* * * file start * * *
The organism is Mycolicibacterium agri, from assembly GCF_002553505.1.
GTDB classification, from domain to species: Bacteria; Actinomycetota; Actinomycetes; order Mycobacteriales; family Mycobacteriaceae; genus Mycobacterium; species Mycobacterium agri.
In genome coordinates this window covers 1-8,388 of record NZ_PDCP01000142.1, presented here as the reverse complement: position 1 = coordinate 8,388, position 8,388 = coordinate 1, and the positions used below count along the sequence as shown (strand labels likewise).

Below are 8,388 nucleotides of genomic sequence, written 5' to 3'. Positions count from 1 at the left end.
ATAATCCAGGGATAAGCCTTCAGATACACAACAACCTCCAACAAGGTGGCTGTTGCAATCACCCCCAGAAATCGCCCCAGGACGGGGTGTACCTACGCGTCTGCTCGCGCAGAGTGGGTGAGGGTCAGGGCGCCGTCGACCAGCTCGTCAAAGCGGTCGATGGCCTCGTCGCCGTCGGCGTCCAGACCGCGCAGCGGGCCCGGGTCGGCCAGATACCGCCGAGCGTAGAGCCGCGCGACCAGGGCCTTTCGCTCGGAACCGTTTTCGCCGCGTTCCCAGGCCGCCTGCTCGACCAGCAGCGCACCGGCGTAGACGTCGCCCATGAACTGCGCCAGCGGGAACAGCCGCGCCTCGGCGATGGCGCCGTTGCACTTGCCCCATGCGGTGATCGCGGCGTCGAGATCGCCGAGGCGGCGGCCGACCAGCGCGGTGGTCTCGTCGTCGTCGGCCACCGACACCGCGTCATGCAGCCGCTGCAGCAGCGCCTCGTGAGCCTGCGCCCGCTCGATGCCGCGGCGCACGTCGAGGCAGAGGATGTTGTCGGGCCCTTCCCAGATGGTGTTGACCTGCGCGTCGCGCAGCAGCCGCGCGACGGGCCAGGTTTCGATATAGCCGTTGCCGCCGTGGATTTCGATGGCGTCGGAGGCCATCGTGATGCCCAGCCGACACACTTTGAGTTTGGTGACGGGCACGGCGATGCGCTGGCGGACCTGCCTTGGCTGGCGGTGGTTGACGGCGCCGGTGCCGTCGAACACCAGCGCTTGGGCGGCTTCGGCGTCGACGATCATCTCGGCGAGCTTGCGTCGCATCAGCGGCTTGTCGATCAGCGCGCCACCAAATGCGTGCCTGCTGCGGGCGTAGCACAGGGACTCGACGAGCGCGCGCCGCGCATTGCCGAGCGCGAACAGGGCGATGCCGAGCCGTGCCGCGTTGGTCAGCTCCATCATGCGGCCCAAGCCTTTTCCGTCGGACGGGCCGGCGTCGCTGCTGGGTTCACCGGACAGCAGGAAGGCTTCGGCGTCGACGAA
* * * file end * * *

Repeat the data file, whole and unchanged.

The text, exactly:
The organism is Mycolicibacterium agri, from assembly GCF_002553505.1.
GTDB classification, from domain to species: Bacteria; Actinomycetota; Actinomycetes; order Mycobacteriales; family Mycobacteriaceae; genus Mycobacterium; species Mycobacterium agri.
In genome coordinates this window covers 1-8,388 of record NZ_PDCP01000142.1, presented here as the reverse complement: position 1 = coordinate 8,388, position 8,388 = coordinate 1, and the positions used below count along the sequence as shown (strand labels likewise).

Below are 8,388 nucleotides of genomic sequence, written 5' to 3'. Positions count from 1 at the left end.
ATAATCCAGGGATAAGCCTTCAGATACACAACAACCTCCAACAAGGTGGCTGTTGCAATCACCCCCAGAAATCGCCCCAGGACGGGGTGTACCTACGCGTCTGCTCGCGCAGAGTGGGTGAGGGTCAGGGCGCCGTCGACCAGCTCGTCAAAGCGGTCGATGGCCTCGTCGCCGTCGGCGTCCAGACCGCGCAGCGGGCCCGGGTCGGCCAGATACCGCCGAGCGTAGAGCCGCGCGACCAGGGCCTTTCGCTCGGAACCGTTTTCGCCGCGTTCCCAGGCCGCCTGCTCGACCAGCAGCGCACCGGCGTAGACGTCGCCCATGAACTGCGCCAGCGGGAACAGCCGCGCCTCGGCGATGGCGCCGTTGCACTTGCCCCATGCGGTGATCGCGGCGTCGAGATCGCCGAGGCGGCGGCCGACCAGCGCGGTGGTCTCGTCGTCGTCGGCCACCGACACCGCGTCATGCAGCCGCTGCAGCAGCGCCTCGTGAGCCTGCGCCCGCTCGATGCCGCGGCGCACGTCGAGGCAGAGGATGTTGTCGGGCCCTTCCCAGATGGTGTTGACCTGCGCGTCGCGCAGCAGCCGCGCGACGGGCCAGGTTTCGATATAGCCGTTGCCGCCGTGGATTTCGATGGCGTCGGAGGCCATCGTGATGCCCAGCCGACACACTTTGAGTTTGGTGACGGGCACGGCGATGCGCTGGCGGACCTGCCTTGGCTGGCGGTGGTTGACGGCGCCGGTGCCGTCGAACACCAGCGCTTGGGCGGCTTCGGCGTCGACGATCATCTCGGCGAGCTTGCGTCGCATCAGCGGCTTGTCGATCAGCGCGCCACCAAATGCGTGCCTGCTGCGGGCGTAGCACAGGGACTCGACGAGCGCGCGCCGCGCATTGCCGAGCGCGAACAGGGCGATGCCGAGCCGTGCCGCGTTGGTCAGCTCCATCATGCGGCCCAAGCCTTTTCCGTCGGACGGGCCGGCGTCGCTGCTGGGTTCACCGGACAGCAGGAAGGCTTCGGCGTCGACGAA